How to care for travertine floors

Travertine is one of the most common flooring materials in many parts of the United States. We get calls every day from customers that have problems with scratches, etches, holes,and other issues. Our specialty is restoring your stone to its original “like new” condition. But what happens when we leave is just as important. If you do not have the information necessary to get the most from our services, we have not provided enough value. This care guide is designed to lengthen the useful life of your floors and increase the time between professional service. We want you to come back to us, but not too soon.

If you have any questions about natural stone cleaning, refinishing, or polishing, please give us a call at 800-378-0266.

When caring for your travertine floors it is important to remember a few simple rules:

  1. Water is the enemy of travertine, especially polished travertine. Water carries dust and other particulates into the stone and dries. This causes the dark soiling to accumulate in the small holes and grout. When this happens, professional cleaning is needed to restore your floor.
  2. Holes are common in travertine floors and require constant attention. You can fill these holes using the appropriate filler of your choice. Please the Filling holes section below.
  3. Dry dust mops, vacuums, and brooms will save you thousands of dollars over the life of your floor. When mopping is necessary, make sure the surface is thoroughly dried with a towel before the solution dries on the surface. When mop water is allowed to dry on the surface, dirt and soiling is pulled, by gravity into the tiny holes and grout and builds up over time causing the need for expensive services.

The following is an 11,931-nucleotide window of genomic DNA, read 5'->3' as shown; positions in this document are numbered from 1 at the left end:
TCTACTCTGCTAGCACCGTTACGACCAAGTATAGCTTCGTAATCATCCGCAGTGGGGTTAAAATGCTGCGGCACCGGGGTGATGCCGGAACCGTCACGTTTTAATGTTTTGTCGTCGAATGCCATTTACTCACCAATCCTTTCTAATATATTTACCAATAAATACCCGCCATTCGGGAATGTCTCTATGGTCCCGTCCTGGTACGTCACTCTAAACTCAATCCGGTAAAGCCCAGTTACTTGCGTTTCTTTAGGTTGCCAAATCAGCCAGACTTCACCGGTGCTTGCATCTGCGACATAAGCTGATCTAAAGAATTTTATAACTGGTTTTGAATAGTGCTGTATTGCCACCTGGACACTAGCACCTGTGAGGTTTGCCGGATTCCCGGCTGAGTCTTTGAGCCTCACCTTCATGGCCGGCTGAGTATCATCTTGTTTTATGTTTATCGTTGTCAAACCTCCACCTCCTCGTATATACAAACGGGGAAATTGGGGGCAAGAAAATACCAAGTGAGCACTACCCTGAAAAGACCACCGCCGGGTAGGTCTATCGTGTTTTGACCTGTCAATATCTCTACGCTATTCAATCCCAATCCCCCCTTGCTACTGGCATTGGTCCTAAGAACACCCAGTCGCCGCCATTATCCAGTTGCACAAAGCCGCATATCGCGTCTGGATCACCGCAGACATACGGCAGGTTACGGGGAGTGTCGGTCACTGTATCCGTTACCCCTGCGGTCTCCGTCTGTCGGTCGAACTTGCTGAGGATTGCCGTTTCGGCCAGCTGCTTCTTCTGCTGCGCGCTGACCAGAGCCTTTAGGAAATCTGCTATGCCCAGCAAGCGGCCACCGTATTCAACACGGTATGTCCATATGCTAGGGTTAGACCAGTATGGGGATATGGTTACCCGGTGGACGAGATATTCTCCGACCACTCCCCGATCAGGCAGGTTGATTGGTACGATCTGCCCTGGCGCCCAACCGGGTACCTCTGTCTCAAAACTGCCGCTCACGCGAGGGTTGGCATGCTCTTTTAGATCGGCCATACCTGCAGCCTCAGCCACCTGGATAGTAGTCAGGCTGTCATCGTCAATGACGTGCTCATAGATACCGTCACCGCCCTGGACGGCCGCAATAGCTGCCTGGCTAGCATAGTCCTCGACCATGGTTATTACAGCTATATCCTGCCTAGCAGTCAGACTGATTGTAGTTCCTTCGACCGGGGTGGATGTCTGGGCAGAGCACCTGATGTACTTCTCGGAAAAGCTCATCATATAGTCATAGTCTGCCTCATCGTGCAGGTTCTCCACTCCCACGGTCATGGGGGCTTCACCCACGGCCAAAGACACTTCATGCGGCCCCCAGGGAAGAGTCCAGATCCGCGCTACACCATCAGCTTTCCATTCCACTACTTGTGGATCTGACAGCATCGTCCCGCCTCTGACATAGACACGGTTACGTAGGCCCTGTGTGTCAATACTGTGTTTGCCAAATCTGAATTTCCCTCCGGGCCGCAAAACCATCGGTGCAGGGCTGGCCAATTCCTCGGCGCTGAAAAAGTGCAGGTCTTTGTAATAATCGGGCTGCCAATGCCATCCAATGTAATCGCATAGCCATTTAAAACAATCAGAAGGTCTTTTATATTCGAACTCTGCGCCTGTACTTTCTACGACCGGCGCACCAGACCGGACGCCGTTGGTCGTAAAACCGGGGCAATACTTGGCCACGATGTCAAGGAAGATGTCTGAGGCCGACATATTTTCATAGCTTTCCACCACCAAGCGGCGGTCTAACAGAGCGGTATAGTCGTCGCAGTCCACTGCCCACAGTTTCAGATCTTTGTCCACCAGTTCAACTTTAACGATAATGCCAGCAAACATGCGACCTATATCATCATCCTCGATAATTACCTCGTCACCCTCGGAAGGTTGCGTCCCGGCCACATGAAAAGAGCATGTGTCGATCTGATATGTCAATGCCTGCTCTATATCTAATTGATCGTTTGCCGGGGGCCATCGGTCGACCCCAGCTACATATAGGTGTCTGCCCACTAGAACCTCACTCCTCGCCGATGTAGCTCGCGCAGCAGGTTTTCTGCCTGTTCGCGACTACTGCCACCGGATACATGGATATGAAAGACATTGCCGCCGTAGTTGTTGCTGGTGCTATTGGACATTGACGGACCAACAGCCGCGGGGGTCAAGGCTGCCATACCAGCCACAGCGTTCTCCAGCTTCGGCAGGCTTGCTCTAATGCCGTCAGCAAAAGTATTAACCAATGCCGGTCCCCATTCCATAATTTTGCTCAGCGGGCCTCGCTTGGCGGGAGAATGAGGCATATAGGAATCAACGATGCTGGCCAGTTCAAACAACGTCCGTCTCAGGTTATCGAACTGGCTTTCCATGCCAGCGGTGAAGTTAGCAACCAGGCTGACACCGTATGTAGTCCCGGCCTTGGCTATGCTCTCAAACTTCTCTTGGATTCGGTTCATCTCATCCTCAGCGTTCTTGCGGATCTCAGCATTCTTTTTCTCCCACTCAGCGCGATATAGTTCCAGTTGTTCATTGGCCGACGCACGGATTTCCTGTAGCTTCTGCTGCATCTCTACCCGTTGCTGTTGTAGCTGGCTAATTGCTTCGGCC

4. Use felt pads under all furniture to prevent scratching and protect the floor from wheeled chairs to prevent compacting holes.

Tools to have on hand (Always have a squeegee on hand for daily squeegeeing):

  1. Neutral Stone Cleaner
  2. Vacuum with soft bristle wand
  3. Several Large Towels
  4. Microfiber Dust Mop
  5. Traverfill or Tenax Travertine Filler and Related Tools

Evaluate Surfaces to begin maintenance:

  1. Check all grout areas especially in areas around doorways and in walkways. The baseboards should be caulked to prevent moisture from going under them and causing damage over time. Patch any missing grout prior to starting your maintenance.
  2. Look closely at the surface for water absorption. If the surface absorbs water, it should be sealed prior to beginning your maintenance. Allow sealed areas to stay dry cure for a minimum of 2 days.
  3. Check the surface for cracks and loose tiles. Cracks are usually a subsurface cause. If you floor is set over a slab, cracks can be transfer from a crack in the slab. Many customers choose to fill these cracks as opposed to repairing the main problem. Understand that these types of cracks will need to be repaired occasionally as movement occurs.

Filling Holes: